Fraud against law firms can take many forms. In this regard, law practices are no different than any other business. White-collar crime affects businesses of all sizes and while some attorneys may believe that fraud cannot happen to them, more and more firms are developing policies to reduce the chances of becoming a victim.
Consider the case of a Nigerian national who, according to court documents, oversaw a $70 million fraud targeting law firms. The firms were contacted by alleged creditors seeking to collect on business accounts throughout the United States. The firms that took the bait would reach out to the debtors seeking payment. The debtors agreed to send a check to the law firms to be deposited in their trust accounts. Instructions were provided to deduct attorney fees from the amounts deposited with the balance being sent to the firms’ client in Asia. When the victims called the phone numbers listed on the checks, they would reach another conspirator who would falsely verify the checks. The checks turned out to be fraudulent and the trust accounts were compromised.
The ringleader pled guilty in federal court, and was sentenced to over eight years in prison and ordered to pay $11 million in restitution.
According to the Association of Fraud Examiners, more than 22 percent of fraud cases result in losses of at least $1 million. The median loss amounted to $145,000 and the frauds lasted a median of 18 months before being detected. The smallest organizations tend to suffer disproportionately large losses.
In New York, a construction contractor pled guilty to defrauding law firm clients in connection with office construction projects. The company arranged for electrical, plumbing, drywall and other subcontractors to falsely inflate their bills, adding millions of dollars to the cost of building office space. Incredibly, the contractor had been previously convicted in a similar scandal, pleading guilty to felony charges and paying $10 million related to its role in a $2 billion bid-rigging and bribery scheme. The victimized firms had never checked the records.
Most white-collar crime against law firms stem from employee theft , and firms are increasingly establishing internal policies to combat that risk, including performing background investigations on all employees. But as the above examples illustrate, performing due diligence in third-party relationships is also critically important. These relationships can include prospective clients, suppliers and service providers.
Some firms may be required to verify the background of clients and third-party business partners under laws such as the Sarbanes-Oxley Act and Foreign Corrupt Practices Act. Other obligations may arise from insurance agreements or ethical rules. In any case, a firm should conduct a level of due diligence commensurate with the level of risk associated with the relationship.
The starting point for third-party due diligence is to verify the existence of the business, confirm its operations and then identify the key players. Once identified, address history reports should be obtained to establish that the business and principals can be tied to a location or locations. These searches will typically reveal how long the business has been operating at that location, other individuals and businesses associated with that address and whether the business is in a commercial or residential location. Reliance upon a certificate of good standing from the secretary of state is not enough. An aspiring criminal can usually set up a corporation for a modest fee. These shell entities are then used for a short time to perpetrate the fraud.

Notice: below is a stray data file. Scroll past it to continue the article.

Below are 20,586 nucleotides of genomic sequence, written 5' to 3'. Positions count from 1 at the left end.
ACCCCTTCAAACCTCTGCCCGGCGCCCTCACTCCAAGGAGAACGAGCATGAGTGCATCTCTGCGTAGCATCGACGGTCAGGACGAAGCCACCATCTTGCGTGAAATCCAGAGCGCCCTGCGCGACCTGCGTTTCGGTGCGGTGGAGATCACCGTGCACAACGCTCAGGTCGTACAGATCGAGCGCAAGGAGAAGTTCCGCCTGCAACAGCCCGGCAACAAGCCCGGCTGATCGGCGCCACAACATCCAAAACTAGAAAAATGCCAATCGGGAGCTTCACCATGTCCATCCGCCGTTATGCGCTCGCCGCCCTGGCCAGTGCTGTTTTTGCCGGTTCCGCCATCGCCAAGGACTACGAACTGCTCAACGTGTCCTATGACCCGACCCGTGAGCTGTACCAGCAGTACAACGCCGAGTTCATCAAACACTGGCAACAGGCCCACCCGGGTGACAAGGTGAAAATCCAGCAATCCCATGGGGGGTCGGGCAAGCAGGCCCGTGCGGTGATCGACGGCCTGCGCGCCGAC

A recent case we performed illustrates the problem. Several individuals incorporated companies with names that were similar to legitimate businesses. Leases were executed in locations where the legitimate companies had previously done business. The scammers provided certificates of good standing and the address histories checked out albeit under a slightly different business name.
However, the short operating history for the business and our inability to confirm positive identities for the principals raised serious red flags. Further digging revealed that the principals were convicted felons operating under assumed names. Our client aborted the deal.
Once the company and principals have been positively identified, criminal searches should be conducted as well as databases that reveal whether the business is on a government sanction or watch list. Depending on the type of relationship being contemplated, records from licensing boards or regulatory agencies may become relevant as well. These searches will reveal whether the company complies with laws and regulations affecting its business.
But often equally important, is the financial health of a company. While some major financial databases may provide an overview of a business at a high level, much of the information is self-reported for nonpublic companies and is not typically verified by the database company. A more complete picture is provided by searching civil records, bankruptcy filings and tax liens. These can reveal breach of contract actions for failure to perform or pay bills. A recent history of lawsuits and tax liens will oft en reveal that a firm is on the brink of collapse. Third-party due diligence is best performed prior to a relationship going sour. Law firms are attractive targets for fraud, especially those that lack full-time administrative professionals. Firm leaders should not be lulled into a mentality of “it can’t happen to us.” Kevin P. Prendergast